Fidelity National has entered into a $2.5 million settlement with the Washington State Department of Insurance for alleged kickbacks, guaranteeing nearly 600 Washington consumers a share of the settlement.
According to the agreement, some consumers who used Wells Fargo to finance their home loans were directed to Fidelity National for title insurance. In turn, Fidelity allegedly passed on a portion of the premium to a captive reinsurance company owned by Wells Fargo.
Fidelity has admitted no wrongdoing in the matter. A company spokesman did not return a message asking for comment by press time.
Washington consumers who purchased title insurance from Fidelity National for Wells Fargo loans during 2003-2004 may be eligible to participate in the settlement, the Washington insurance commissioner said last week. Refunds will range from $20 to $60.
“Home buying and refinancing can be very stressful events for people,” said Washington State Insurance Commissioner Mike Kreidler in a statement. “It’s disturbing to learn that two of the largest players in lending used this ritual to establish an illegal referral and kickback scheme that cost Washington homeowners thousands of dollars.”
Last week, Fidelity signed an agreement with the California Department of Insurance in an investigation of alleged kickbacks in that state. Fidelity agreed to reimburse California consumers $7.7 million within 120 days, pay monetary penalties of approximately $5.4 million, and pay $175,000 to reimburse the department.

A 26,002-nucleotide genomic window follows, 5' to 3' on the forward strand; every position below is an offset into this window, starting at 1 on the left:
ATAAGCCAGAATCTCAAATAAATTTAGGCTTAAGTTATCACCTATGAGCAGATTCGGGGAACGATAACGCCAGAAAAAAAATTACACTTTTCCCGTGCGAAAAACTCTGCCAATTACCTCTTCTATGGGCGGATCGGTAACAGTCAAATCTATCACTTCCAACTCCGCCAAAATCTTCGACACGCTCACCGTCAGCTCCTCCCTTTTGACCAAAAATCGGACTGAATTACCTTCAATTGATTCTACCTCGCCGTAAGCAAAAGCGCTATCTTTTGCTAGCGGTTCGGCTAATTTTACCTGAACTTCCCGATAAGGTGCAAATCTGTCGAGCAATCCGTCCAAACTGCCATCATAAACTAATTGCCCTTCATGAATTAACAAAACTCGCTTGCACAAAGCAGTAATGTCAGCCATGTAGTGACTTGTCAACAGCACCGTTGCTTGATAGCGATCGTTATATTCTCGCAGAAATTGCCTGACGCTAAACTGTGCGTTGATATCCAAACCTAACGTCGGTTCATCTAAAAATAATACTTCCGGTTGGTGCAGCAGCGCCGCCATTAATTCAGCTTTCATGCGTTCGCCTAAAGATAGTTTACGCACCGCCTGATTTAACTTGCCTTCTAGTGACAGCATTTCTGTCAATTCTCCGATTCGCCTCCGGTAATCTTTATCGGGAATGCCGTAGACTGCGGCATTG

Title insurance industry practices have been in the spotlight nationwide this year, with investigations of major title insurance companies taking place in Colorado, California and other states. The probes have centered on title insurance practices of paying kickbacks to real estate brokerages, lenders and others for referring large volumes of business to them.
In April, Stewart Title of California was hit with $750,000 fines and costs by the department for alleged illegal kickbacks to real estate agents.
The Title Insurance Working Group within the National Association of Insurance Commissioners worked with Colorado and Washington state insurance regulators to probe a series of alleged phony reinsurance contracts between title companies and subsidiaries of real estate agents, developers and lenders.
Under these alleged elaborate schemes, the title insurers agreed to give about half of the premium on title insurance policies to captive reinsurance companies created by the other conspirators. The parent companies of those captives would in turn refer business to the title insurer.
The arrangements were designed to kick back a large share of the title-insurance premium in exchange for the referral of the customer to the title company, a violation of the law, and a practice that harms consumers by potentially forcing up title insurance rates, according to California Insurance Commissioner John Garamendi.
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